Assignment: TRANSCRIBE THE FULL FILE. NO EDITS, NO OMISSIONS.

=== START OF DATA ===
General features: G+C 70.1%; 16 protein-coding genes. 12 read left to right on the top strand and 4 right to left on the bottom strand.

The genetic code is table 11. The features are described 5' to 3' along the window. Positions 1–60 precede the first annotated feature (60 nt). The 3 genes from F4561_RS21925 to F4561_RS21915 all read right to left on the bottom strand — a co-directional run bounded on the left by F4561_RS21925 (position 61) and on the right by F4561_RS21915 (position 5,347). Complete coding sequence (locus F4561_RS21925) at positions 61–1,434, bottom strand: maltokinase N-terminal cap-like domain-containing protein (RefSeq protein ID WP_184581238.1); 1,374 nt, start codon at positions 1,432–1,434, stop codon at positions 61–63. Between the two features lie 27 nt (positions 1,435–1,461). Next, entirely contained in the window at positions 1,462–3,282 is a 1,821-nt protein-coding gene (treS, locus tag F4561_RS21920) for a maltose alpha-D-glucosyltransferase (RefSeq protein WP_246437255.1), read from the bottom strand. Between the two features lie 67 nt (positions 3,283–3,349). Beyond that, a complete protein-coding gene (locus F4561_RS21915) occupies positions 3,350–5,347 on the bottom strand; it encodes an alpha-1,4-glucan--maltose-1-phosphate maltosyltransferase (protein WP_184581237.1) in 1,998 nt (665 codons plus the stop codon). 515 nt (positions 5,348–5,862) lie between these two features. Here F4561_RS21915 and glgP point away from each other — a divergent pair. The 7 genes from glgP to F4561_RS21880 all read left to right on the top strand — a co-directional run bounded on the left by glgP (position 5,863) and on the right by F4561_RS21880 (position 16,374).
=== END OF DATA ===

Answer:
General features: G+C 70.1%; 16 protein-coding genes. 12 read left to right on the top strand and 4 right to left on the bottom strand.

The genetic code is table 11. The features are described 5' to 3' along the window. Positions 1–60 precede the first annotated feature (60 nt). The 3 genes from F4561_RS21925 to F4561_RS21915 all read right to left on the bottom strand — a co-directional run bounded on the left by F4561_RS21925 (position 61) and on the right by F4561_RS21915 (position 5,347). Complete coding sequence (locus F4561_RS21925) at positions 61–1,434, bottom strand: maltokinase N-terminal cap-like domain-containing protein (RefSeq protein ID WP_184581238.1); 1,374 nt, start codon at positions 1,432–1,434, stop codon at positions 61–63. Between the two features lie 27 nt (positions 1,435–1,461). Next, entirely contained in the window at positions 1,462–3,282 is a 1,821-nt protein-coding gene (treS, locus tag F4561_RS21920) for a maltose alpha-D-glucosyltransferase (RefSeq protein WP_246437255.1), read from the bottom strand. Between the two features lie 67 nt (positions 3,283–3,349). Beyond that, a complete protein-coding gene (locus F4561_RS21915) occupies positions 3,350–5,347 on the bottom strand; it encodes an alpha-1,4-glucan--maltose-1-phosphate maltosyltransferase (protein WP_184581237.1) in 1,998 nt (665 codons plus the stop codon). 515 nt (positions 5,348–5,862) lie between these two features. Here F4561_RS21915 and glgP point away from each other — a divergent pair. The 7 genes from glgP to F4561_RS21880 all read left to right on the top strand — a co-directional run bounded on the left by glgP (position 5,863) and on the right by F4561_RS21880 (position 16,374).